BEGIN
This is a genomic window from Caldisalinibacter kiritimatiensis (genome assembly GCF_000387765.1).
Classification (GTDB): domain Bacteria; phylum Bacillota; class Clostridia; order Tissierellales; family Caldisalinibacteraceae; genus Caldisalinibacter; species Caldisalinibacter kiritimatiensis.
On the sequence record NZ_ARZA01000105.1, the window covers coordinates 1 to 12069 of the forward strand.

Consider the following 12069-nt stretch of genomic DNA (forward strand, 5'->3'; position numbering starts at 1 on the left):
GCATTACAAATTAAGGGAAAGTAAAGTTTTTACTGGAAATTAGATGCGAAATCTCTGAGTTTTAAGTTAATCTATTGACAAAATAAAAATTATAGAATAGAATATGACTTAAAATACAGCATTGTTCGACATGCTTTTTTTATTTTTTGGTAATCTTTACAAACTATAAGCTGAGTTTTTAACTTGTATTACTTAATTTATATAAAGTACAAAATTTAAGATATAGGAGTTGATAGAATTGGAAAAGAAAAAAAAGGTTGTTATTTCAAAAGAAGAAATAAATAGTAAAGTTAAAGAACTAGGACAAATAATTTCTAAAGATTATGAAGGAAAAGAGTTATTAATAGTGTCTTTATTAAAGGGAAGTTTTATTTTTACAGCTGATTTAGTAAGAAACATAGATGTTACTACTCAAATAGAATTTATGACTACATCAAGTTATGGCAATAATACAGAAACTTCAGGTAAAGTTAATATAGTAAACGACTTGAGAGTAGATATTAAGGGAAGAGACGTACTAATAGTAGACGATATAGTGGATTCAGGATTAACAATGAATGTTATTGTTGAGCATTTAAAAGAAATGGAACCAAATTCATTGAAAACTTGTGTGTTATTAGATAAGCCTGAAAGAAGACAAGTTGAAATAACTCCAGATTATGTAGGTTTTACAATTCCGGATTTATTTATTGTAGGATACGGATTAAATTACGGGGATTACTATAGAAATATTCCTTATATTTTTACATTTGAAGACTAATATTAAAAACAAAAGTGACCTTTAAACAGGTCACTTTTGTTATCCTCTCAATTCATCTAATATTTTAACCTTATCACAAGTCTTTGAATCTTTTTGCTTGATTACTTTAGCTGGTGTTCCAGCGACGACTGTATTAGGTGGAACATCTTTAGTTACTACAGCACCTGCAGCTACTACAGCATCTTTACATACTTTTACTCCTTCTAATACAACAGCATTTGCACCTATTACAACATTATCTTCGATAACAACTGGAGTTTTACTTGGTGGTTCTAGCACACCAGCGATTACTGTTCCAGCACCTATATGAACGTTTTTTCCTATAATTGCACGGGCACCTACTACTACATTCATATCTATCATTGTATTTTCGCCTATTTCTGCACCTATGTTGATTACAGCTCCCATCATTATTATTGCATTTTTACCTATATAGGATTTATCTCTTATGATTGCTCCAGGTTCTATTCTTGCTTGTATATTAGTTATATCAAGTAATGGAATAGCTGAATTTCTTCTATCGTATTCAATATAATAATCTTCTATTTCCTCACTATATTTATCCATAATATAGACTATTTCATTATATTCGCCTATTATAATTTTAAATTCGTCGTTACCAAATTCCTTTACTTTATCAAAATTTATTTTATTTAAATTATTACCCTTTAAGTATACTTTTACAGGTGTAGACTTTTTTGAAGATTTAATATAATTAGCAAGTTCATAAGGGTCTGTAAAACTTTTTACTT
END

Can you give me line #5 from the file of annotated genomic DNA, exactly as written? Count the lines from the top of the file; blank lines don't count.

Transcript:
GCATTACAAATTAAGGGAAAGTAAAGTTTTTACTGGAAATTAGATGCGAAATCTCTGAGTTTTAAGTTAATCTATTGACAAAATAAAAATTATAGAATAGAATATGACTTAAAATACAGCATTGTTCGACATGCTTTTTTTATTTTTTGGTAATCTTTACAAACTATAAGCTGAGTTTTTAACTTGTATTACTTAATTTATATAAAGTACAAAATTTAAGATATAGGAGTTGATAGAATTGGAAAAGAAAAAAAAGGTTGTTATTTCAAAAGAAGAAATAAATAGTAAAGTTAAAGAACTAGGACAAATAATTTCTAAAGATTATGAAGGAAAAGAGTTATTAATAGTGTCTTTATTAAAGGGAAGTTTTATTTTTACAGCTGATTTAGTAAGAAACATAGATGTTACTACTCAAATAGAATTTATGACTACATCAAGTTATGGCAATAATACAGAAACTTCAGGTAAAGTTAATATAGTAAACGACTTGAGAGTAGATATTAAGGGAAGAGACGTACTAATAGTAGACGATATAGTGGATTCAGGATTAACAATGAATGTTATTGTTGAGCATTTAAAAGAAATGGAACCAAATTCATTGAAAACTTGTGTGTTATTAGATAAGCCTGAAAGAAGACAAGTTGAAATAACTCCAGATTATGTAGGTTTTACAATTCCGGATTTATTTATTGTAGGATACGGATTAAATTACGGGGATTACTATAGAAATATTCCTTATATTTTTACATTTGAAGACTAATATTAAAAACAAAAGTGACCTTTAAACAGGTCACTTTTGTTATCCTCTCAATTCATCTAATATTTTAACCTTATCACAAGTCTTTGAATCTTTTTGCTTGATTACTTTAGCTGGTGTTCCAGCGACGACTGTATTAGGTGGAACATCTTTAGTTACTACAGCACCTGCAGCTACTACAGCATCTTTACATACTTTTACTCCTTCTAATACAACAGCATTTGCACCTATTACAACATTATCTTCGATAACAACTGGAGTTTTACTTGGTGGTTCTAGCACACCAGCGATTACTGTTCCAGCACCTATATGAACGTTTTTTCCTATAATTGCACGGGCACCTACTACTACATTCATATCTATCATTGTATTTTCGCCTATTTCTGCACCTATGTTGATTACAGCTCCCATCATTATTATTGCATTTTTACCTATATAGGATTTATCTCTTATGATTGCTCCAGGTTCTATTCTTGCTTGTATATTAGTTATATCAAGTAATGGAATAGCTGAATTTCTTCTATCGTATTCAATATAATAATCTTCTATTTCCTCACTATATTTATCCATAATATAGACTATTTCATTATATTCGCCTATTATAATTTTAAATTCGTCGTTACCAAATTCCTTTACTTTATCAAAATTTATTTTATTTAAATTATTACCCTTTAAGTATACTTTTACAGGTGTAGACTTTTTTGAAGATTTAATATAATTAGCAAGTTCATAAGGGTCTGTAAAACTTTTTACTT